|Bid||N/A x N/A|
|Ask||N/A x N/A|
|Day's range||14.65 - 14.92|
|52-week range||12.10 - 18.10|
|Beta (5Y monthly)||0.44|
|PE ratio (TTM)||7.59|
|Earnings date||18 Feb 2021|
|Forward dividend & yield||0.23 (1.56%)|
|Ex-dividend date||08 Jun 2020|
|1y target est||18.54|
Canadian convenience store operator Alimentation Couche-Tard Inc has been quietly reassuring shareholders about its growth strategy after its abrupt plan to buy French retailer Carrefour SA befuddled investors and cast doubt about the stock's short-term prospects. Couche-Tard's $20 billion approach for Carrefour was rejected by the French government earlier this month on food security concerns. The bid for Carrefour pushed the Quebec-based company into unchartered territory - an untested market, a relative new business segment and its biggest deal yet - surprising shareholders.
(Bloomberg) -- After a tumultuous week that saw the French government shut down an attempt to take over Carrefour SA, executives at Alimentation Couche-Tard Inc. lamented the timing of events, but not the move.“We regret the surprise. We don’t regret the project,” Chief Executive Officer Brian Hannasch said in an interview Monday. “This was a good deal for Couche-Tard shareholders. It was a good deal for France.”The proposed $20 billion acquisition was still being negotiated when it was reported by Bloomberg on Tuesday. Three days later, Hannasch and Executive Chairman Alain Bouchard received a sharp rejection from French Finance Minister Bruno Le Maire.In between, analysts and investors debated the company’s sharp turn in strategy toward entering the supermarket business. Couche-Tard shares dropped about 13% between the initial report and Thursday’s close, before bouncing back on Friday as it became apparent the deal would sink in a morass of French politics.Read more: Politics Crashes $20 Billion Canadian Shopping Trip to Paris Couche-Tard executives outlined their approach during a call with analysts Monday, saying they thoroughly researched the target, visiting some 500 stores in the weeks before Christmas.The combination would have propelled the Laval, Quebec-based company into the top ranks of global retailers, giving it the scale to navigate a fast-changing landscape where consumers want various store formats and shopping options, the executives said.Couche-Tard’s focus until now has been convenience stores and gas stations with more than 14,000 locations across North America, Europe, Asia and Latin America. That could change even without Carrefour in its shopping cart.“We are more than just a small box retailer,” Hannasch said. “The world is changing and it’s going to take competitors with the right scale, and the right culture, and the right focus to win.”Read more: Couche-Tard to Pursue Other Deals After Carrefour FailureCarrefour, best-known for huge out-of-town stores that sell everything from baguettes to T-shirts to grass seed, has scaled back its hypermarkets while investing in convenience stores, e-commerce and organic food under Chief Executive Officer Alexandre Bompard.Hannasch said Couche-Tard was supportive of Carrefour’s strategy, which also focuses on better understanding the customer and getting the pricing right. “What we thought we could bring was just an acceleration of the operational focus on running the business well,” he said in interview.In the short term, Couche-Tard was also in a good position to help Carrefour speed up plans to add 3,000 convenience stores to a current network of more than 7,000, Hannasch said.Geographic FitSpeaking to analysts, Hannasch touted the complementary geographies of the two companies. Couche-Tard has stores in Norway, Poland and other European countries but is absent from key markets in Western Europe and South America where Carrefour operates, including France, Spain and Brazil.As they now consider a looser alliance, Couche-Tard can learn from Carrefour’s expertise in bakery and ready-made meals, Hannasch said.The thwarted deal gave investors a peek at where Bouchard, one of Canada’s richest men, is thinking of taking Couche-Tard. Besides grocers, the company has looked at dollar stores, quick-service restaurants and stores at train stations or airports, Hannasch said.But food and fuel remain the products the company is focusing on -- and acquisitions are in its DNA, he said.Couche-Tard shares were up 1.6% in Toronto at 3:16 p.m., not enough to recover all of last week’s losses. The share drop upset Bouchard, who reminded analysts of past deals that had surprised investors too, only to prove successful. Carrefour fell 6.9% on Monday, the most since March, extending its decline for a third session.Since 2011, earnings before interest, taxes, depreciation and amortization have grown an average 22% a year, Hannasch added.“Long-term shareholders stayed with us,” Bouchard said in an interview. “There was maybe an emotional reaction from some portfolio managers there -- and we didn’t deserve that.”For more articles like this, please visit us at bloomberg.comSubscribe now to stay ahead with the most trusted business news source.©2021 Bloomberg L.P.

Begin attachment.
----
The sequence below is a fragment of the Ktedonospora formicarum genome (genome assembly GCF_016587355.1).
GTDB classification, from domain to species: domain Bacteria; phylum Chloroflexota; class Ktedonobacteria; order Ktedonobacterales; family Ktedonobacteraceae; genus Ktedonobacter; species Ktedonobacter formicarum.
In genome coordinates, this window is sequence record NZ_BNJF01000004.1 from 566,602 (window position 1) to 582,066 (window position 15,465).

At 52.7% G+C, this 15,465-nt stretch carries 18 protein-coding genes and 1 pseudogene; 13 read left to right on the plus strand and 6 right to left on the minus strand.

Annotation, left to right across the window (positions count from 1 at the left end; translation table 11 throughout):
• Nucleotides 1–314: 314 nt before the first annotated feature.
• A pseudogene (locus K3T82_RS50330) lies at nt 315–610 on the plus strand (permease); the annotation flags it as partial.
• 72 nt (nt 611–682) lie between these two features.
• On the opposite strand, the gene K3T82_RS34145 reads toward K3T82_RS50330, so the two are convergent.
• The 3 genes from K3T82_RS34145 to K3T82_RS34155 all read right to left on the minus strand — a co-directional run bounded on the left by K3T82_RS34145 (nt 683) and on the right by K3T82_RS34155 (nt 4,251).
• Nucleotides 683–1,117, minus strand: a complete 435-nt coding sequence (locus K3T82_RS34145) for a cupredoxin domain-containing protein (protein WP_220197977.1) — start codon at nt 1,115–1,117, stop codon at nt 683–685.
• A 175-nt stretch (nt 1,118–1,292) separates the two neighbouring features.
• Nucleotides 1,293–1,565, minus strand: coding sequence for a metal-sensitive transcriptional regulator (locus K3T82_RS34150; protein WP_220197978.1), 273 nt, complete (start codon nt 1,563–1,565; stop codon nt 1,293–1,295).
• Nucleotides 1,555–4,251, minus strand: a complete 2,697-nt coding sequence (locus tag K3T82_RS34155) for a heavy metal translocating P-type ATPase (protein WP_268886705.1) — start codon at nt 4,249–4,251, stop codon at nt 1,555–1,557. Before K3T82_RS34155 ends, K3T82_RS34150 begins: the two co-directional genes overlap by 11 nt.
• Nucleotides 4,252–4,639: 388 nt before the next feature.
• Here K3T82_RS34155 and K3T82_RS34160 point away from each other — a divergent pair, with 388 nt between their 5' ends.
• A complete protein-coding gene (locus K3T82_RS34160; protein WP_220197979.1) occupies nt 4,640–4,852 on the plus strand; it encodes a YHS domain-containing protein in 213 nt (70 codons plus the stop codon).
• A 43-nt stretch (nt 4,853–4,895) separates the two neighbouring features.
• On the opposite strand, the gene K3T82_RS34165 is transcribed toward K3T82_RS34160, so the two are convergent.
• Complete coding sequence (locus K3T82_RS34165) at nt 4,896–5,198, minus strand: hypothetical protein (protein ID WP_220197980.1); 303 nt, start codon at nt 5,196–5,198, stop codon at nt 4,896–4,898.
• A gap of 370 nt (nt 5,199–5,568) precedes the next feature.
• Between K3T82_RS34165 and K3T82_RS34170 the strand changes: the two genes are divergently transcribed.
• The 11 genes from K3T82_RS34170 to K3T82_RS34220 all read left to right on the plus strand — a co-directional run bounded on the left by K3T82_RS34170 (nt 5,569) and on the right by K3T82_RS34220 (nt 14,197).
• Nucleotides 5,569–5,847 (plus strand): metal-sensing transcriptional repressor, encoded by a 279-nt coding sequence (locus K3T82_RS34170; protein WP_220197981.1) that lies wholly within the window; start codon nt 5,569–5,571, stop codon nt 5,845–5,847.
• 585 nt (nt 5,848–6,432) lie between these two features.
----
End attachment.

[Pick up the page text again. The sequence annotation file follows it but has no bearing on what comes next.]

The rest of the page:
(Bloomberg) -- Executives at Alimentation Couche-Tard Inc. defended a failed bid for Carrefour SA and said they would still like to buy the French grocer some day, but will turn their focus to other potential deals.The Canadian convenience store operator made a $20 billion offer that was shot down by French Finance Minister Bruno Le Maire on Friday. The bid caught investors off guard because Couche-Tard does not operate supermarkets.In response to criticism of the deal, Couche-Tard executive chairman Alain Bouchard said previous large acquisition -- including the 2003 acquisition of Circle K -- also surprised the market, but they worked out.“Over the last decades while growing our business we have made many bold moves, some of which were not always obvious to our stakeholders,” Bouchard said on a conference call with investors Monday.“Was I hoping our bold approach to Carrefour would have turned out differently? Of course. Yet I’m tremendously proud that Couche-Tard had the financial strength and acumen to make such an offer.”Couche-Tard shares were up 2.2% to C$38.81 as of 10:16 a.m. in Toronto. They were down nearly 11% last week. Carrefour fell as much as 7.6% in Paris.The companies announced the end of negotiations on Saturday, four days after Bloomberg first reported the talks, and said they’ll work instead on a looser alliance in areas including fuel purchasing and product distribution.Couche-Tard executives gave few details on that alliance Monday, calling the talks exploratory. Chief Executive Officer Brian Hannasch said there is a “robust” set of other acquisitions to examine as it pursues a five-year goal of doubling profit by 2023.Hannasch said the door is open to a future Carrefour merger if the political climate in France changes.“I’m old enough to believe there’s no such thing as permanently,” he said. “We’d love to do the transaction, so if we got signals that the environment could change or would change from the French government or the key stakeholders, we’d love the opportunity to re-engage -- under the right conditions and assuming we haven’t found another way to create more value for our shareholders.”The Laval, Quebec-based company has been making headway on its growth plans even without a major acquisition in recent years. Analysts expect adjusted earnings per share to be 16% higher for the fiscal year that ends in April, according to data compiled by Bloomberg. Even so, its valuation has dipped.The chain has been improving its coffee and adding fresh food offerings, which come with higher margins. It’s digging into analytics to improve pricing and promotions, and planning to roll out electric vehicle charging stations in North America after learning from its experience in Norway.Couche-Tard strengthened its foothold in Asia by buying about 370 stores in Hong Kong and Macau that previously were Circle K brand licensees. But a large takeover has remained elusive since it signed a $4 billion purchase of Texas-based CST Brands Inc. in 2016.In April, the company walked away from a $5.6 billion proposal for gas station chain Caltex Australia Ltd. (now known as Ampol Ltd.), citing pandemic uncertainty. And it missed out on Marathon Petroleum Corp.’s Speedway gas stations, which were scooped up in August by Japan’s Seven & i Holdings Co., the world’s largest convenience store operator, for $21 billion.Balance SheetCouche-Tard executives have scoffed at the valuation of Speedway. Addressing shareholders at the company’s annual meeting in September, Bouchard cited it as an example of the company’s discipline around acquisitions.The balance sheet leaves it in a good place to hunt for deals. The company had about $5.5 billion in net debt at the end of its October quarter, according to data compiled by Bloomberg. It’s earned $3.5 billion in operating profit in the last four quarters.Chief Financial Officer Claude Tessier told analysts in November that the current debt ratio is at half of Couche-Tard’s comfort level.(Updates share price move in sixth paragraph.)For more articles like this, please visit us at bloomberg.comSubscribe now to stay ahead with the most trusted business news source.©2021 Bloomberg L.P.